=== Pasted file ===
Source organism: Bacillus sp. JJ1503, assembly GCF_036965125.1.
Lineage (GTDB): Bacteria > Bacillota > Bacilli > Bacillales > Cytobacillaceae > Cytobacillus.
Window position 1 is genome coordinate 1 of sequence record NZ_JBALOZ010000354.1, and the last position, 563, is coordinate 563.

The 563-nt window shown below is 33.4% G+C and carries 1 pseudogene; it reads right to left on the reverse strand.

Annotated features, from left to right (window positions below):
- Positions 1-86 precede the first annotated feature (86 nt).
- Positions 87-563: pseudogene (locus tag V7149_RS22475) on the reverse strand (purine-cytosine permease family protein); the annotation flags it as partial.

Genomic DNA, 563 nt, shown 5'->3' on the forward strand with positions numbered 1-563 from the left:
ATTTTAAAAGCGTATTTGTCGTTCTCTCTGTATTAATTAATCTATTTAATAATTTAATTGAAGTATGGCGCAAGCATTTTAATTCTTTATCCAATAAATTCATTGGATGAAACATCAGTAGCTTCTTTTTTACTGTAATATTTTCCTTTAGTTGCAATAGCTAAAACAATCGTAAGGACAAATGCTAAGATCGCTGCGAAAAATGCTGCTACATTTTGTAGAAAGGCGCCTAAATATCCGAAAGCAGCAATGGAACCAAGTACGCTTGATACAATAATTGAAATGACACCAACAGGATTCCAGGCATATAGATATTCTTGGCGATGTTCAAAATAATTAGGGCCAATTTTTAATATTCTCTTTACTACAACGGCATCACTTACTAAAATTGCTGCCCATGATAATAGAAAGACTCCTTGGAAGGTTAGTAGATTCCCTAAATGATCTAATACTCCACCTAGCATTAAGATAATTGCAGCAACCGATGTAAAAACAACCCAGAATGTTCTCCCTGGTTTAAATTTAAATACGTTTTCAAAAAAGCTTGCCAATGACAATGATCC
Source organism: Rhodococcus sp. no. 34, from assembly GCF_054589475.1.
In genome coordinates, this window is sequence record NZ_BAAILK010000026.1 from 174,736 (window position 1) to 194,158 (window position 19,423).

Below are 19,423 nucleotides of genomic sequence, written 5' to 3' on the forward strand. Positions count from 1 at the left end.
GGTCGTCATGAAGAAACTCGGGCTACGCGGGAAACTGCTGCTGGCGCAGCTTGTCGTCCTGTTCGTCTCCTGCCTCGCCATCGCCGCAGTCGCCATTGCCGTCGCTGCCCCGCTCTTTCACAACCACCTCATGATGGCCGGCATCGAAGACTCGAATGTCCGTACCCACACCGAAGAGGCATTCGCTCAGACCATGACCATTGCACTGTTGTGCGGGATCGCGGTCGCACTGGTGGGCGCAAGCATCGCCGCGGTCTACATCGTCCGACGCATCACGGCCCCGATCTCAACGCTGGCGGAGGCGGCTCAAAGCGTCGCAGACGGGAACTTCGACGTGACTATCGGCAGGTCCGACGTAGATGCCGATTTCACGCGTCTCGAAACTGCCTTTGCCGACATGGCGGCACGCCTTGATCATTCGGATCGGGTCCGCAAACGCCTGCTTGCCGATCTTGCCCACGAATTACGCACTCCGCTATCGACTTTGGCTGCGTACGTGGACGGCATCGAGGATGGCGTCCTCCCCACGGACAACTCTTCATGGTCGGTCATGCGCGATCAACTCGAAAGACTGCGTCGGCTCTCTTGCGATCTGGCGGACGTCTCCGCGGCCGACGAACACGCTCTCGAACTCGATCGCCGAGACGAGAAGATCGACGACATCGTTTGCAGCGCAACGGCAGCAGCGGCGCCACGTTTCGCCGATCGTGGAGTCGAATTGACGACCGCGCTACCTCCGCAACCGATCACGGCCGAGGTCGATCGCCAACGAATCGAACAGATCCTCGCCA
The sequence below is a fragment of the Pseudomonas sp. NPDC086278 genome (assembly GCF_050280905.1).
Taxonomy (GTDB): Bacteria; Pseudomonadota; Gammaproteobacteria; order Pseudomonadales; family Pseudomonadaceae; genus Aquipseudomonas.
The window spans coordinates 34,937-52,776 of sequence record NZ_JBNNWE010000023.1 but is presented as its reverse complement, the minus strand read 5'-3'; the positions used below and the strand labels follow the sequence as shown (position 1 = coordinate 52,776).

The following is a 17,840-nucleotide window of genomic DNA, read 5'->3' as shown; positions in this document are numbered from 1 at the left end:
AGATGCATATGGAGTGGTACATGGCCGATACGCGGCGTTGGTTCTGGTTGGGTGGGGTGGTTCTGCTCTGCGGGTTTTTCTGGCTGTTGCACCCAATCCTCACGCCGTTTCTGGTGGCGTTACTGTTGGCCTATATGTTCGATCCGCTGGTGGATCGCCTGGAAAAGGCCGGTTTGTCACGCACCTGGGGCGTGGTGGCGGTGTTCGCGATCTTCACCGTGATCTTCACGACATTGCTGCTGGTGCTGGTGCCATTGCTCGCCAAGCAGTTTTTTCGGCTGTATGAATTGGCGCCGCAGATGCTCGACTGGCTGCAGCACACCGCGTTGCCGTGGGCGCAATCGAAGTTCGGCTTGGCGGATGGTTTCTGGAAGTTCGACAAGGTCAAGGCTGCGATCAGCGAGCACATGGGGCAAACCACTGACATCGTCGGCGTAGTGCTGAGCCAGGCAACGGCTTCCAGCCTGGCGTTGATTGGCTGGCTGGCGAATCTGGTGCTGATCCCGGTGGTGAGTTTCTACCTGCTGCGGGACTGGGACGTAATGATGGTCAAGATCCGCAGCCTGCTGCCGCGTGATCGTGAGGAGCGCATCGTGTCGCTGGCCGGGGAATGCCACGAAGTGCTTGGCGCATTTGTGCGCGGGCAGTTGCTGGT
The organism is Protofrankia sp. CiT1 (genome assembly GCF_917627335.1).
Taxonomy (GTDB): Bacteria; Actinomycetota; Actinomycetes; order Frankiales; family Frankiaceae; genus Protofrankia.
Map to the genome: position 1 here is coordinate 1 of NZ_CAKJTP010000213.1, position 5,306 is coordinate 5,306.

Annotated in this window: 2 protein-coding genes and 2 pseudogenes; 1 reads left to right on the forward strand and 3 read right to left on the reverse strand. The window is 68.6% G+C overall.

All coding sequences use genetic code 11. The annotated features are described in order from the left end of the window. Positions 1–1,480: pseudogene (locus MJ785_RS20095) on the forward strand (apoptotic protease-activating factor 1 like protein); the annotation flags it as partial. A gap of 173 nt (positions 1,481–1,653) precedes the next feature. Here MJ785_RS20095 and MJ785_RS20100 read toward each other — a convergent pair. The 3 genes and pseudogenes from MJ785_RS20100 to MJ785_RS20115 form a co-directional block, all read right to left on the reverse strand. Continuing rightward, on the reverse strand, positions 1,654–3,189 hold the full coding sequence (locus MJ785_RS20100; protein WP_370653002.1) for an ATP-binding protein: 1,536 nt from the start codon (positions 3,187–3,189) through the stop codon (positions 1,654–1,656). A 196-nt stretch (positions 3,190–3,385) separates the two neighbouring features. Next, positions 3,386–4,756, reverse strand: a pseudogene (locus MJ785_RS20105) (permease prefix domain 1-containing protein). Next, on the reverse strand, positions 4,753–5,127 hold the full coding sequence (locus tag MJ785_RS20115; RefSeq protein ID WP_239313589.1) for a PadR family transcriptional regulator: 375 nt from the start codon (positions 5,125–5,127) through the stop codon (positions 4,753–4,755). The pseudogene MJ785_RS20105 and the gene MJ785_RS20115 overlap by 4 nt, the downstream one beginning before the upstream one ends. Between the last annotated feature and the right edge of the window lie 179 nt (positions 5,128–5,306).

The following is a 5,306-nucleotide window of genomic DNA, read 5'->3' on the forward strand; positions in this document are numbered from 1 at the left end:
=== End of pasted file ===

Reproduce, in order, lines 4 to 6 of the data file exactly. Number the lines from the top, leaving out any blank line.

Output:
The 563-nt window shown below is 33.4% G+C and carries 1 pseudogene; it reads right to left on the reverse strand.

Annotated features, from left to right (window positions below):
- Positions 1-86 precede the first annotated feature (86 nt).